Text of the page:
Sue McKeown

16th April 2020 at 3:31 am

Is there pressure to die prematurely? In the US, there sure is. My husband has been a private-pay long-term care resident for 4.5 years. He is only 64 years old and has a form of dementia (frontotemporal degeneration) that accounts for about 15% all forms of dementia. He is in very good physical health. Things are not bad now with the new Director of Nursing and Nursing Home Administrator, but the previous higher ups put subtle pressure on me to sign a DNR order. The Director of Nursing also discouraged me to even use a noninvasive colon cancer screening test (Cologuard) for him. She out and out lied to me. She said that if he had colon cancer and if it was treated he *would* require a permanent colonoscopy and why would I put him through that. I knew that was pure BS.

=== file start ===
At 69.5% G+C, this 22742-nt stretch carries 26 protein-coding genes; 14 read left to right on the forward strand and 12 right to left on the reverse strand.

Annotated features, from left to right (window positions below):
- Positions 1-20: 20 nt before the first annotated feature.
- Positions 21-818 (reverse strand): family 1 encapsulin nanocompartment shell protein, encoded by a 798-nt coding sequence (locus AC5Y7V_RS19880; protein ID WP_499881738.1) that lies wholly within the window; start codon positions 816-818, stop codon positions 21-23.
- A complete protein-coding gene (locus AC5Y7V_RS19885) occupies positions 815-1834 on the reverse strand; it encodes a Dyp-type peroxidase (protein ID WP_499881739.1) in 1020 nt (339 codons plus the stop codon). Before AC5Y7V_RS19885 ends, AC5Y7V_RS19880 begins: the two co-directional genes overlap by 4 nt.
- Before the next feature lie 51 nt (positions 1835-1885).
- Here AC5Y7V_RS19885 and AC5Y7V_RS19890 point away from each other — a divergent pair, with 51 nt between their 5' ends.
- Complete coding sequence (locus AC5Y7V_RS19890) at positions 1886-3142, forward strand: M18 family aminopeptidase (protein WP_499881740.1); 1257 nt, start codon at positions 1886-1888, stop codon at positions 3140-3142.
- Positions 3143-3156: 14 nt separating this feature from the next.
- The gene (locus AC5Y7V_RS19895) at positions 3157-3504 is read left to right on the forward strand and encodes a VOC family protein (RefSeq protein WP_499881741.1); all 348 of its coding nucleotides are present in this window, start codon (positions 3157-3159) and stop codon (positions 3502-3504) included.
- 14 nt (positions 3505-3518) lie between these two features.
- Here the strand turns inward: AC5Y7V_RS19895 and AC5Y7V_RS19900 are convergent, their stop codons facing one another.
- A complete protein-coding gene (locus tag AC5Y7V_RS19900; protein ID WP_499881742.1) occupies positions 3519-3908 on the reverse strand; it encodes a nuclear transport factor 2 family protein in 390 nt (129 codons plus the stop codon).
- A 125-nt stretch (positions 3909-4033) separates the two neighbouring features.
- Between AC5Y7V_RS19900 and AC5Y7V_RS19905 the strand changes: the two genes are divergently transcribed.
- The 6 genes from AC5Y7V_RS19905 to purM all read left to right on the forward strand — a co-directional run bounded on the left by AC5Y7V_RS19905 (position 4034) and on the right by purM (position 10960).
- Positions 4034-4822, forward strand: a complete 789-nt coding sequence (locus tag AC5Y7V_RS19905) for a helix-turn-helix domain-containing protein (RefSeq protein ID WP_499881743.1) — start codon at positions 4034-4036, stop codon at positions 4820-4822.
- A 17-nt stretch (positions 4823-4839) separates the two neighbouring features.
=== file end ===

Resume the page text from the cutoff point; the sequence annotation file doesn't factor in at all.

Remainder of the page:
Are those two things examples out and out examples of encouragement to death? Well, not precisely. But neither are they encouragement to give someone physically healthy the same medical treatment that everyone deserves. They are discrimination against someone solely on the basis of cognitive functioning in the *absence* of an advance directive that states that he wishes less aggressive medical treatment than the norm. That is a clear violation of his civil rights, just the same as it would be on the basis of gender, sexual orientation, age, ethnicity, religion, or any other variable.

Chris Nolan

14th April 2020 at 12:40 pm